Colette Pichon Battle
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It was about two years after Hurricane Katrina that I first saw the Louisiana flood maps. These flood maps are used to show land loss in the past and land loss that is to come. On this particular day, at a community meeting, these maps were used to explain how a 30-foot tidal surge that accompanied Hurricane Katrina could flood communities like mine in south Louisiana and communities across the Mississippi and Alabama coast. It turns out that the land we were losing was our buffer from the sea. I volunteered to interact with the graphics on the wall, and in an instant my life changed for the second time in two years. The graphic showed massive land loss in south Louisiana and an encroaching sea, but more specifically, the graphic showed the disappearance of my community and many other communities before the end of the century.

I wasn't alone at the front of the room. I was standing there with other members of south Louisiana's communities — black, Native, poor. We thought we were just bound by temporary disaster recovery, but we found that we were now bound by the impossible task of ensuring that our communities would not be erased by sea level rise due to climate change. Friends, neighbors, family, my community: I just assumed it would always be there. Land, trees, marsh, bayous: I just assumed that it would be there as it had been for thousands of years. I was wrong.

To understand what was happening to my community, I had to talk to other communities around the globe. I started in south Louisiana with the United Houma Nation. I talked to youth advocates in Shishmaref, Alaska. I talked to fisherwomen in coastal Vietnam, justice fighters in Fiji, new generations of leaders in the ancient cultures of the Torres Straits. Communities that had been here for thousands of years were suffering the same fate, and we were all contemplating how we would survive the next 50.

By the end of the next century, it's predicted that more than 180 million people will be displaced due to climate change, and in south Louisiana, those who can afford to do so are already moving. They're moving because south Louisiana is losing land at one of the fastest rates on the planet. Disappearance is what my bayou community has in common with other coastal communities. Erasure is what communities around the globe are fighting as we get real about the impacts of climate change.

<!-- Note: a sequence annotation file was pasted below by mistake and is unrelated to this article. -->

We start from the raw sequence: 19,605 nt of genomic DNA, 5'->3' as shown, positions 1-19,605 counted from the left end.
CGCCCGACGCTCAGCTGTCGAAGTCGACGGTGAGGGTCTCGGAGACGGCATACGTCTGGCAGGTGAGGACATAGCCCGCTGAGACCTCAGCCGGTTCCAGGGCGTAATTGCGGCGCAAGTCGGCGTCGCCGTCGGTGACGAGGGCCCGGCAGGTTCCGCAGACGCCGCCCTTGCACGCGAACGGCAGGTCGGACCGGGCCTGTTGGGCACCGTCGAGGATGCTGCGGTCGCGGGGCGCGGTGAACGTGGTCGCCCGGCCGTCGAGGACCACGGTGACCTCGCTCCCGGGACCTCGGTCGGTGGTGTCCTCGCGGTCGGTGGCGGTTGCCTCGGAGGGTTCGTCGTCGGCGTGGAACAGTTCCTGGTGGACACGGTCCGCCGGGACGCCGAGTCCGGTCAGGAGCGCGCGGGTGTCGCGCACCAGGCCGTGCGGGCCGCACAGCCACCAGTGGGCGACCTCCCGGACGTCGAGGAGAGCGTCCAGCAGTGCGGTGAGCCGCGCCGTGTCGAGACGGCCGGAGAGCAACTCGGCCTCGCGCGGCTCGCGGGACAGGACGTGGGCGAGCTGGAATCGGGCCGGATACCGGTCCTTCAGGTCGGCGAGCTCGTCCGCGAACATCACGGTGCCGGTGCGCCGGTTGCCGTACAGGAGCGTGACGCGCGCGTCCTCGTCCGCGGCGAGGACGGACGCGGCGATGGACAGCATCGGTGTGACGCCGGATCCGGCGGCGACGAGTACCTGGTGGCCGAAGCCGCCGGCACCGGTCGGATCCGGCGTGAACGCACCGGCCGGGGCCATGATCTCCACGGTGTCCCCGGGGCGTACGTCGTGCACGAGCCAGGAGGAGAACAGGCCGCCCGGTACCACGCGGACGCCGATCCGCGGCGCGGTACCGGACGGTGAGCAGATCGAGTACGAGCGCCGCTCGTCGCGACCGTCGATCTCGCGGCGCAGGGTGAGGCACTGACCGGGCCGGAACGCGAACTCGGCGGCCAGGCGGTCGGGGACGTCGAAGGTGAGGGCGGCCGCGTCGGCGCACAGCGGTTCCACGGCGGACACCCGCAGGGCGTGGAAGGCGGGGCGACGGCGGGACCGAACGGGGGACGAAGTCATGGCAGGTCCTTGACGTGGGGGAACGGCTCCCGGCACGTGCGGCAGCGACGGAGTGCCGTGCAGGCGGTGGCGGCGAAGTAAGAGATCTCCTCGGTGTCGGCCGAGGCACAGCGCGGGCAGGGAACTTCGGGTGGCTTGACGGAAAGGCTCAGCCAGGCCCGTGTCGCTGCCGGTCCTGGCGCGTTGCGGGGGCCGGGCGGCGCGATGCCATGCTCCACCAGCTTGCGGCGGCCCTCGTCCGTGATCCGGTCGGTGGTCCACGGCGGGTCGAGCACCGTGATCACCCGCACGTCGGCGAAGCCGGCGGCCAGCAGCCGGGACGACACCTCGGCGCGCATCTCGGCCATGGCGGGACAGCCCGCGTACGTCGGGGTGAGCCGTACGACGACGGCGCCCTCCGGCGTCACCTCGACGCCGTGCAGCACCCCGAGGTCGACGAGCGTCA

I've spent the last 14 years advocating on behalf of communities that have been directly impacted by the climate crisis. These communities are fighting discrimination within climate disaster recovery, and they're also trying to balance mass displacement of people with an influx of others who see opportunity in starting anew. Since 2005, people have been called "refugees" when they leave when they're displaced by climate disaster, even when they don't cross international borders. These terms, these misused terms, that are meant to identify the other, the victim, the person who is not supposed to be here, these terms are barriers to economic recovery, to social integration and to the healing required from the climate crisis and climate trauma. Words matter. It also matters how we treat people who are crossing borders. We should care about how people who are crossing borders today to seek refuge and safety are being treated, if for no other reason than it might be you or someone you love who needs to exercise their human right to migrate in the nearby future.

We must start preparing for global migration today. It's a reality now. Our cities and our communities are not prepared. In fact, our economic system and our social systems are only prepared to make profit off of people who migrate. This will cause rounds of climate gentrification, and it will also penalize the movement of people, usually through exploited labor and usually through criminalization. Climate gentrification that happens in anticipation of sea level rise is what we're seeing in places like Miami, where communities that were kept from the waterfront are now being priced out of the high ground where they were placed originally as people move away from the coast. These folks are being moved, forced to relocate away from the social and economic systems that they need to survive.

Climate gentrification also happens in the aftermath of climate disaster. When massive amounts of people leave a location for an indefinite amount of time, we see others come in. We also see climate gentrification happen when damaged homes are now "green built," but now have a higher value, generally outside of the reach of black and brown and poor people who want to return home. The price difference in rents or the ownership of a house is the difference between being able to practice your right, your human right to return home as a community, or be forced to resettle somewhere else less climate resilient, less expensive and alone.